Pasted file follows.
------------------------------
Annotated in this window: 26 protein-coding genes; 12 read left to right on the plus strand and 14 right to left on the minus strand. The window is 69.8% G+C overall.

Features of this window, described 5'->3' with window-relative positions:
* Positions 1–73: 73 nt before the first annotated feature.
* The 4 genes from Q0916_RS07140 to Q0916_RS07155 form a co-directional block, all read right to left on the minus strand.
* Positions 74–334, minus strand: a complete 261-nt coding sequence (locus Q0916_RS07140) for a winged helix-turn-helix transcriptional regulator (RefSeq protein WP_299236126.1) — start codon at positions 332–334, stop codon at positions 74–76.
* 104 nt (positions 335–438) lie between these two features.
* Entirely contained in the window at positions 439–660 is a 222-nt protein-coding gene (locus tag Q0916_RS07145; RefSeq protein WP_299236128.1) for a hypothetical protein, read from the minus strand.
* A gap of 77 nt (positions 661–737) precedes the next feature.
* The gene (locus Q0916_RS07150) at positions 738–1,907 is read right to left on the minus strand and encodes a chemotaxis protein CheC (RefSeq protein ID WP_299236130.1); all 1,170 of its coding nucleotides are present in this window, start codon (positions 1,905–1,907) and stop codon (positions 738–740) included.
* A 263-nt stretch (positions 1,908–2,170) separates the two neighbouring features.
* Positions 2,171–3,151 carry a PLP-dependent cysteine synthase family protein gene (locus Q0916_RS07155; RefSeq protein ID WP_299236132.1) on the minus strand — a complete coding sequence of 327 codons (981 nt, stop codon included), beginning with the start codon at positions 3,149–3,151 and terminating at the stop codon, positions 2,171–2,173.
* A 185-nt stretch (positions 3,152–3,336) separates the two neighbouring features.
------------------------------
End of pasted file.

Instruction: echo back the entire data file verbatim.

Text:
Annotated in this window: 26 protein-coding genes; 12 read left to right on the plus strand and 14 right to left on the minus strand. The window is 69.8% G+C overall.

Features of this window, described 5'->3' with window-relative positions:
* Positions 1–73: 73 nt before the first annotated feature.
* The 4 genes from Q0916_RS07140 to Q0916_RS07155 form a co-directional block, all read right to left on the minus strand.
* Positions 74–334, minus strand: a complete 261-nt coding sequence (locus Q0916_RS07140) for a winged helix-turn-helix transcriptional regulator (RefSeq protein WP_299236126.1) — start codon at positions 332–334, stop codon at positions 74–76.
* 104 nt (positions 335–438) lie between these two features.
* Entirely contained in the window at positions 439–660 is a 222-nt protein-coding gene (locus tag Q0916_RS07145; RefSeq protein WP_299236128.1) for a hypothetical protein, read from the minus strand.
* A gap of 77 nt (positions 661–737) precedes the next feature.
* The gene (locus Q0916_RS07150) at positions 738–1,907 is read right to left on the minus strand and encodes a chemotaxis protein CheC (RefSeq protein ID WP_299236130.1); all 1,170 of its coding nucleotides are present in this window, start codon (positions 1,905–1,907) and stop codon (positions 738–740) included.
* A 263-nt stretch (positions 1,908–2,170) separates the two neighbouring features.
* Positions 2,171–3,151 carry a PLP-dependent cysteine synthase family protein gene (locus Q0916_RS07155; RefSeq protein ID WP_299236132.1) on the minus strand — a complete coding sequence of 327 codons (981 nt, stop codon included), beginning with the start codon at positions 3,149–3,151 and terminating at the stop codon, positions 2,171–2,173.
* A 185-nt stretch (positions 3,152–3,336) separates the two neighbouring features.